9. "But when you talk about Nabokov and Coover, you’re talking about real geniuses, the writers who weathered real shock and invented this stuff in contemporary fiction. But after the pioneers always come the crank turners, the little gray people who take the machines others have built and just turn the crank, and little pellets of metafiction come out the other end. The crank-turners capitalize for a while on sheer fashion, and they get their plaudits and grants and buy their IRAs and retire to the Hamptons well out of range of the eventual blast radius. There are some interesting parallels between postmodern crank-turners and what’s happened since post-structural theory took off here in the U.S., why there’s such a big backlash against post-structuralism going on now. It’s the crank-turners fault. I think the crank-turners replaced the critic as the real angel of death as far as literary movements are concerned, now. You get some bona fide artists who come along and really divide by zero and weather some serious shit-storms of shock and ridicule in order to promulgate some really important ideas. Once they triumph, though, and their ideas become legitimate and accepted, the crank-turners and wannabes come running to the machine, and out pour the gray pellets and now the whole thing’s become a hollow form, just another institution of fashion. Take a look at some of the critical-theory Ph.D. dissertations being written now. They’re like de Man and Foucault in the mouth of a dull child. Academia and commercial culture have somehow become these gigantic mechanisms of commodification that drain the weight and color out of even the most radical new advances. It’s a surreal inversion of the death-by-neglect that used to kill off prescient art. Now prescient art suffers death-by acceptance. We love things to death, now. Then we retire to the Hamptons."
- Quote by David Foster Wallace

10. "It was another watershed event for a woman who had for so long believed herself worthless, with little to offer the world other than her sense of style. Her life in the royal family had been directly responsible for creating this confusion. As her friend James Gilbey says: When she went to Pakistan last year she was amazed that five million people turned out just to see her. Diana has this extraordinary battle going on in her mind. ‘How can all these people want to see me?’ and then I get home in the evening and lead this mouse-like existence. Nobody says: ‘Well done.’ She has this incredible dichotomy in her mind. She has this adulation out there and this extraordinary vacant life at home. There is nobody and nothing there in the sense that nobody is saying nice things to her--apart of course from the children. She feels she is in an alien world. Little things mean so much to Diana. She doesn’t seek praise but on public engagements if people thank her for helping, it turns a routine duty into a very special moment. Years ago she never believed the plaudits she received, now she is much more comfortable accepting a kind word and a friendly gesture. If she makes a difference, it makes her day. She has discussed with church leaders, including the Archbishop or Canterbury and several leading bishops, the blossoming of this deep seated need within herself to help those who are sick and dying. Anywhere I see suffering, that is where I want to be, doing what I can, she says. Visits to specialist hospitals like Stoke Mandeville or Great Ormond Street Hospital for Sick Children are not a chore but deeply satisfying. As America’s First Lady, Barbara Bush, discovered when she joined the Princess on a visit to an AIDS ward of the Middlesex Hospital in July 1991 there is nothing maudlin about Diana’s attitude towards the sick. When a bed-bound patient burst into tears as the Princess was chatting to him, Diana spontaneously put her arms around him and gave him an enormous hug. It was a touching moment which affected the First Lady and others who were present. While she has since spoken of the need to give AIDS sufferers a cuddle, for Diana this moment was a personal achievement. As she held him to her, she was giving in to her own self rather than conforming to her role as a princess."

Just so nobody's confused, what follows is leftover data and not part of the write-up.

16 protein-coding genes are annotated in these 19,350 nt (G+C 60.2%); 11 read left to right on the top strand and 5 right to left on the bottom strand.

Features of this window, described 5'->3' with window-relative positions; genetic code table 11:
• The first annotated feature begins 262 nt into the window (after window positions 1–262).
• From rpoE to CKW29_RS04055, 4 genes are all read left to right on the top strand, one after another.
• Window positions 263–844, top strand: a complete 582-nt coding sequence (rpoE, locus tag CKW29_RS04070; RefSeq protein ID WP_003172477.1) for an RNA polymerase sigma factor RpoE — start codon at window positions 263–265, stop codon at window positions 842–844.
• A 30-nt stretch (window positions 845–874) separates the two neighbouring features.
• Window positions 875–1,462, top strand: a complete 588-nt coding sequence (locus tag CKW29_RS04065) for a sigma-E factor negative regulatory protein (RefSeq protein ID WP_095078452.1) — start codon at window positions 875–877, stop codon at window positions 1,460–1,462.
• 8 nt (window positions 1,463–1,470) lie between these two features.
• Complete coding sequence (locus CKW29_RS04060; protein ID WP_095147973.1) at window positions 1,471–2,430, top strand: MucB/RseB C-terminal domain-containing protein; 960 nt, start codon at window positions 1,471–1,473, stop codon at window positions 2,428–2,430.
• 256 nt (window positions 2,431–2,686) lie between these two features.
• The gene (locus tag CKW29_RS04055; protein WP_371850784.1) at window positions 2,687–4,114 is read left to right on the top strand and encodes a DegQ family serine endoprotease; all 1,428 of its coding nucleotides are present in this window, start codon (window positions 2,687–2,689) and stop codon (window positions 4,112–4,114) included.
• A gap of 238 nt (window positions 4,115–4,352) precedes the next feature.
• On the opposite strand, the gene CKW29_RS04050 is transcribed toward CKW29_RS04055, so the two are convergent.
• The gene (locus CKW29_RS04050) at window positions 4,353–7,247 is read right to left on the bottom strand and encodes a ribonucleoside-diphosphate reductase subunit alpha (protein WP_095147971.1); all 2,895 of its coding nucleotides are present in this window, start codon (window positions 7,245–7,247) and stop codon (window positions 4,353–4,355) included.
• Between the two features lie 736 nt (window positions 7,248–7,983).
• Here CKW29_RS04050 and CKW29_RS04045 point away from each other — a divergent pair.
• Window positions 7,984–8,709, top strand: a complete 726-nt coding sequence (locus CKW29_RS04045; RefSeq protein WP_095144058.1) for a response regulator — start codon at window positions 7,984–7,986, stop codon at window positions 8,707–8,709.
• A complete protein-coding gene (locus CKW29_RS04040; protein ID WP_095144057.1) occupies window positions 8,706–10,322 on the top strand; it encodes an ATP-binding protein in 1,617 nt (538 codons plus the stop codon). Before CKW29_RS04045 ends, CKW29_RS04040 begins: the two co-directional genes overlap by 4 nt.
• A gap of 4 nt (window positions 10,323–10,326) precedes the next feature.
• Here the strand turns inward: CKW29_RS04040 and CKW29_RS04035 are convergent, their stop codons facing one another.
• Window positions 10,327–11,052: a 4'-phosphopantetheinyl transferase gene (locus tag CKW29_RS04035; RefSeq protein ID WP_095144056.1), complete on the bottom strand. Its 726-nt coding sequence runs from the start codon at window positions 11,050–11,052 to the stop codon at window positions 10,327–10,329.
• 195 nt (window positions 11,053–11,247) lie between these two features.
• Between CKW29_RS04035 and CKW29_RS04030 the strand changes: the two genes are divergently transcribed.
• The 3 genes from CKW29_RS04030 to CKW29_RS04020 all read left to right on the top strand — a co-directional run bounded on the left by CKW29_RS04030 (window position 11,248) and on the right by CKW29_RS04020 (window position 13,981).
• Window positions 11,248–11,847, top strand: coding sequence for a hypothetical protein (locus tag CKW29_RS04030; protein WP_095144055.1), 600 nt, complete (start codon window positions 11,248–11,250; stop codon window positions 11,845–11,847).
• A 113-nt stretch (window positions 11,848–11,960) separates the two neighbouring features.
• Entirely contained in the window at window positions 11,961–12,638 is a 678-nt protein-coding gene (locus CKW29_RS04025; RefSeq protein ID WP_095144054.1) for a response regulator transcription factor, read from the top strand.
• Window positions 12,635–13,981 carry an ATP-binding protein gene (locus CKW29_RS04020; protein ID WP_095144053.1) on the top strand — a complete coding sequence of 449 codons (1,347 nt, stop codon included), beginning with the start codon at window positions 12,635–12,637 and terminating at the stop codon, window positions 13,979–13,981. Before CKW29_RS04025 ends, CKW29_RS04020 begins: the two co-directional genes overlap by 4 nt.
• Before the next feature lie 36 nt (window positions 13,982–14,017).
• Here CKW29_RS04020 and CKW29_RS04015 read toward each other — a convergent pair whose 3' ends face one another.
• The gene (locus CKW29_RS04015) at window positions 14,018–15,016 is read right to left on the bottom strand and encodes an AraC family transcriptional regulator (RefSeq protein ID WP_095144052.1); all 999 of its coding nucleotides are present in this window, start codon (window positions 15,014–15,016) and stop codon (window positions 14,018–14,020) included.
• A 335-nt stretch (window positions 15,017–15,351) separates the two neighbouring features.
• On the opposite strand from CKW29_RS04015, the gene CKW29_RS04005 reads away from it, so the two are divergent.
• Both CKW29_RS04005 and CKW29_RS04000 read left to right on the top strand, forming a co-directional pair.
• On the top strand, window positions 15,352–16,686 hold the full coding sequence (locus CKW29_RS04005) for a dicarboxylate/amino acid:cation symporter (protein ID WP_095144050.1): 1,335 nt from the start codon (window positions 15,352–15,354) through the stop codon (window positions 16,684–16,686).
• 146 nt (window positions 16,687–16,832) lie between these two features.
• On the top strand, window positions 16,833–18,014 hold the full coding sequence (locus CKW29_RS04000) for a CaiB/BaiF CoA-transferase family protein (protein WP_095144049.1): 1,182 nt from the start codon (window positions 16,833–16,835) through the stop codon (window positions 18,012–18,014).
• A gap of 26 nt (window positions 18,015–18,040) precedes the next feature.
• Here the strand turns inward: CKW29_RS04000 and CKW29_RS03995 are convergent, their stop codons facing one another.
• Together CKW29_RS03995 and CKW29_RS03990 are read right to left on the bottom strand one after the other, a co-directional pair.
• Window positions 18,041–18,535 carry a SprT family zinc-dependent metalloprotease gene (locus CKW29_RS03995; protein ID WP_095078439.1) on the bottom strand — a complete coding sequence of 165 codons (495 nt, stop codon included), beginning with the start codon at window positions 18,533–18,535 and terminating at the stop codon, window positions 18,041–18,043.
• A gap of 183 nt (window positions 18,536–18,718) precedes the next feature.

- Andrew Morton, Diana: Her True Story in Her Own Words